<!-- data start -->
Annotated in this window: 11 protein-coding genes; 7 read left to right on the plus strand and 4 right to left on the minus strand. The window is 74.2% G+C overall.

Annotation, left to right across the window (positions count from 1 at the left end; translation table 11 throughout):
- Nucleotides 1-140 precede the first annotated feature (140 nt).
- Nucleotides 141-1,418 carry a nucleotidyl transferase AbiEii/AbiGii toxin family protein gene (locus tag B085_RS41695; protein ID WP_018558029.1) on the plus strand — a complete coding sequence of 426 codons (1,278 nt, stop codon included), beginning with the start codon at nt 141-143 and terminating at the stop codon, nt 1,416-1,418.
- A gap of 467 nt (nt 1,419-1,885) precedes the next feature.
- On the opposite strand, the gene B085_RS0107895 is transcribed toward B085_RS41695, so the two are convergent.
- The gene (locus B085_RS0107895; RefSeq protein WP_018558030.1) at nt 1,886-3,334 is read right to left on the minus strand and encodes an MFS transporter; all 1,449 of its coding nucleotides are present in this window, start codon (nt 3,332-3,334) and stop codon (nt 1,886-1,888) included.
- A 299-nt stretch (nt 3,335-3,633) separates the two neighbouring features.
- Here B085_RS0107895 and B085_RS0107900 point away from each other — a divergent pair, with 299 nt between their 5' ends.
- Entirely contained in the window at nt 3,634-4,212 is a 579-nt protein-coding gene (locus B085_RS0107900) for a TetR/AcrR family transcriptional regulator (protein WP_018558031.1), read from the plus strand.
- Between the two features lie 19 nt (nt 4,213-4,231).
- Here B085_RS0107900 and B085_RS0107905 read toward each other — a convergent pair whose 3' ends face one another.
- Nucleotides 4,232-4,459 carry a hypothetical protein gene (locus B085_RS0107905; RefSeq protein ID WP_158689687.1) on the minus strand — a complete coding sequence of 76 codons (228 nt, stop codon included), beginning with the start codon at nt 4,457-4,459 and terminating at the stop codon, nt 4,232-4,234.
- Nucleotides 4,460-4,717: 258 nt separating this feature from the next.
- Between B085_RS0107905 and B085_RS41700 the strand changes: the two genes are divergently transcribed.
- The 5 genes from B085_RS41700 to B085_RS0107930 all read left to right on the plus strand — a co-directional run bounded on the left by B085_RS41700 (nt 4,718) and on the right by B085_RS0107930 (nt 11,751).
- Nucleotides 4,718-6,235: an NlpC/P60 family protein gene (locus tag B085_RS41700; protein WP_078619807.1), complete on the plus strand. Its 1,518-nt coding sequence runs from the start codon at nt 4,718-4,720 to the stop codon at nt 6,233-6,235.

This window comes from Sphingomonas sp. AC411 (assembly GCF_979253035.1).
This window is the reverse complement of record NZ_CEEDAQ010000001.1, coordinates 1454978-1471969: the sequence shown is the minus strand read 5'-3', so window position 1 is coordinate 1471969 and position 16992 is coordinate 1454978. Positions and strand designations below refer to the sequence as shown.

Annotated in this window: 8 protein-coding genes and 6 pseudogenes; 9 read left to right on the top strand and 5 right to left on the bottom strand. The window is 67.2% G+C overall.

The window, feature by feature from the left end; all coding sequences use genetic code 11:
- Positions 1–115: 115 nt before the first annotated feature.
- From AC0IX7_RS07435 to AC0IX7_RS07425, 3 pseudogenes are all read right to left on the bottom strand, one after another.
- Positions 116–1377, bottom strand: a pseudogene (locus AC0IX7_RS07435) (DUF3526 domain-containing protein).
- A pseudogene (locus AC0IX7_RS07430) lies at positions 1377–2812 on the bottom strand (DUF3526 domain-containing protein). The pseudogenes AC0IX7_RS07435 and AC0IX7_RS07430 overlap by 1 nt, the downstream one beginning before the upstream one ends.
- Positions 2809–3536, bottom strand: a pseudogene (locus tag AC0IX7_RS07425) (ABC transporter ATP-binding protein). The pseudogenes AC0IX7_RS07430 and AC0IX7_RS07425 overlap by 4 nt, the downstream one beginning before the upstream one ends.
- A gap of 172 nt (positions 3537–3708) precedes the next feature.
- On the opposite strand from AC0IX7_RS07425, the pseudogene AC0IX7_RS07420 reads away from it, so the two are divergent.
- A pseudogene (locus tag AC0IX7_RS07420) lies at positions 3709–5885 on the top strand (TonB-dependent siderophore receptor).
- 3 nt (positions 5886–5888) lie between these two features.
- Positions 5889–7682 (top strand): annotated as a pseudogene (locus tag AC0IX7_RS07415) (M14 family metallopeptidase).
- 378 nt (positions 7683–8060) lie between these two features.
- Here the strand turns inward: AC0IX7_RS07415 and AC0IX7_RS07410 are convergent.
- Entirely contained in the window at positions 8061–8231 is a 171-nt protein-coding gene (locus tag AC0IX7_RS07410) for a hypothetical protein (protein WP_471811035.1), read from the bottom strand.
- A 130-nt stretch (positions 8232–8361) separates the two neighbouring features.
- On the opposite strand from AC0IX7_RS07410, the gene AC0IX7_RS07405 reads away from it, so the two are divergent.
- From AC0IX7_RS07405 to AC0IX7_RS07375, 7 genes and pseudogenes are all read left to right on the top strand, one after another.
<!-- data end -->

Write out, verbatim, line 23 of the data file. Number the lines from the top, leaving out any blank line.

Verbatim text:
- From AC0IX7_RS07435 to AC0IX7_RS07425, 3 pseudogenes are all read right to left on the bottom strand, one after another.